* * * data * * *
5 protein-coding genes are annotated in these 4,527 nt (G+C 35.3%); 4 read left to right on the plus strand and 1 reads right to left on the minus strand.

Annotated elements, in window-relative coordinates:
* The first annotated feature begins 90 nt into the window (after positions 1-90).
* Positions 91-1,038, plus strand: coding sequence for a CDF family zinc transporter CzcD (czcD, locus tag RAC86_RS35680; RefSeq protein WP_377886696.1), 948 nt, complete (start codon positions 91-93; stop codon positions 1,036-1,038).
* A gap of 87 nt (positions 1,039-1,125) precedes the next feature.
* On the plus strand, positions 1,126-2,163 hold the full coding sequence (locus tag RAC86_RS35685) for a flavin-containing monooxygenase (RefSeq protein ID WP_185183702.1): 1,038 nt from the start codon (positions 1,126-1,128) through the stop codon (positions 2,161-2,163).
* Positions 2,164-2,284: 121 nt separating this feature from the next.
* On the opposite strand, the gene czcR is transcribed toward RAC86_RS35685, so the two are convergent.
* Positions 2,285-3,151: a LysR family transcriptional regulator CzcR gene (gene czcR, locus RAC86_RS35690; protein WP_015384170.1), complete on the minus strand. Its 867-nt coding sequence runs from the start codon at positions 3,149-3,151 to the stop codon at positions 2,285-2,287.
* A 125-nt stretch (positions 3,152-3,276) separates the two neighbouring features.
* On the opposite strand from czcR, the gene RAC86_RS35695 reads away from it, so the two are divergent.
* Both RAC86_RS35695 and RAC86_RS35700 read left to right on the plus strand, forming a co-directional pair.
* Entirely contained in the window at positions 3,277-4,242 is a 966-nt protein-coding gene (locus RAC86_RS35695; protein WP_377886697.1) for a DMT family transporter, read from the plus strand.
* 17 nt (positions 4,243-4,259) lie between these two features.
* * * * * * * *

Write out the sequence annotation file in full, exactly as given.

5 protein-coding genes are annotated in these 4,527 nt (G+C 35.3%); 4 read left to right on the plus strand and 1 reads right to left on the minus strand.

Annotated elements, in window-relative coordinates:
* The first annotated feature begins 90 nt into the window (after positions 1-90).
* Positions 91-1,038, plus strand: coding sequence for a CDF family zinc transporter CzcD (czcD, locus tag RAC86_RS35680; RefSeq protein WP_377886696.1), 948 nt, complete (start codon positions 91-93; stop codon positions 1,036-1,038).
* A gap of 87 nt (positions 1,039-1,125) precedes the next feature.
* On the plus strand, positions 1,126-2,163 hold the full coding sequence (locus tag RAC86_RS35685) for a flavin-containing monooxygenase (RefSeq protein ID WP_185183702.1): 1,038 nt from the start codon (positions 1,126-1,128) through the stop codon (positions 2,161-2,163).
* Positions 2,164-2,284: 121 nt separating this feature from the next.
* On the opposite strand, the gene czcR is transcribed toward RAC86_RS35685, so the two are convergent.
* Positions 2,285-3,151: a LysR family transcriptional regulator CzcR gene (gene czcR, locus RAC86_RS35690; protein WP_015384170.1), complete on the minus strand. Its 867-nt coding sequence runs from the start codon at positions 3,149-3,151 to the stop codon at positions 2,285-2,287.
* A 125-nt stretch (positions 3,152-3,276) separates the two neighbouring features.
* On the opposite strand from czcR, the gene RAC86_RS35695 reads away from it, so the two are divergent.
* Both RAC86_RS35695 and RAC86_RS35700 read left to right on the plus strand, forming a co-directional pair.
* Entirely contained in the window at positions 3,277-4,242 is a 966-nt protein-coding gene (locus RAC86_RS35695; protein WP_377886697.1) for a DMT family transporter, read from the plus strand.
* 17 nt (positions 4,243-4,259) lie between these two features.